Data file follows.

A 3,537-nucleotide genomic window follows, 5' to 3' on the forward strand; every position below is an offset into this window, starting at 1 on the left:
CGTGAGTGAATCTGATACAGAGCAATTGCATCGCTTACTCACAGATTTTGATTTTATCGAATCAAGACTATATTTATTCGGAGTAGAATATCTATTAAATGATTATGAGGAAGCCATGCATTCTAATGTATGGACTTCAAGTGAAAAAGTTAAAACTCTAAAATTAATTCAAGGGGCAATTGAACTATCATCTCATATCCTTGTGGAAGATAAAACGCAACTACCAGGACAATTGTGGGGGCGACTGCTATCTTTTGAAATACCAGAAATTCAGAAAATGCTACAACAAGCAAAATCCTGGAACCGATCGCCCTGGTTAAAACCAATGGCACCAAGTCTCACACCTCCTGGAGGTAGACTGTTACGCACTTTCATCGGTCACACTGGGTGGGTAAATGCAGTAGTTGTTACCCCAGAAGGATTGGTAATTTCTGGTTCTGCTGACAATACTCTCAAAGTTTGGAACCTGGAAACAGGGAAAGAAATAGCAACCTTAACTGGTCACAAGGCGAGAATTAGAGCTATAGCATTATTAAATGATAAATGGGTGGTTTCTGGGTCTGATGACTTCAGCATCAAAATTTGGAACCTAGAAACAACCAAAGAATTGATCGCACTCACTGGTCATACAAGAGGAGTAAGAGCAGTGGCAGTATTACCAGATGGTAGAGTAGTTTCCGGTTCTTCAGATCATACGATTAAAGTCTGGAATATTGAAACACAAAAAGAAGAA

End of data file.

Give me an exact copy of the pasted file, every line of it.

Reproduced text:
A 3,537-nucleotide genomic window follows, 5' to 3' on the forward strand; every position below is an offset into this window, starting at 1 on the left:
CGTGAGTGAATCTGATACAGAGCAATTGCATCGCTTACTCACAGATTTTGATTTTATCGAATCAAGACTATATTTATTCGGAGTAGAATATCTATTAAATGATTATGAGGAAGCCATGCATTCTAATGTATGGACTTCAAGTGAAAAAGTTAAAACTCTAAAATTAATTCAAGGGGCAATTGAACTATCATCTCATATCCTTGTGGAAGATAAAACGCAACTACCAGGACAATTGTGGGGGCGACTGCTATCTTTTGAAATACCAGAAATTCAGAAAATGCTACAACAAGCAAAATCCTGGAACCGATCGCCCTGGTTAAAACCAATGGCACCAAGTCTCACACCTCCTGGAGGTAGACTGTTACGCACTTTCATCGGTCACACTGGGTGGGTAAATGCAGTAGTTGTTACCCCAGAAGGATTGGTAATTTCTGGTTCTGCTGACAATACTCTCAAAGTTTGGAACCTGGAAACAGGGAAAGAAATAGCAACCTTAACTGGTCACAAGGCGAGAATTAGAGCTATAGCATTATTAAATGATAAATGGGTGGTTTCTGGGTCTGATGACTTCAGCATCAAAATTTGGAACCTAGAAACAACCAAAGAATTGATCGCACTCACTGGTCATACAAGAGGAGTAAGAGCAGTGGCAGTATTACCAGATGGTAGAGTAGTTTCCGGTTCTTCAGATCATACGATTAAAGTCTGGAATATTGAAACACAAAAAGAAGAA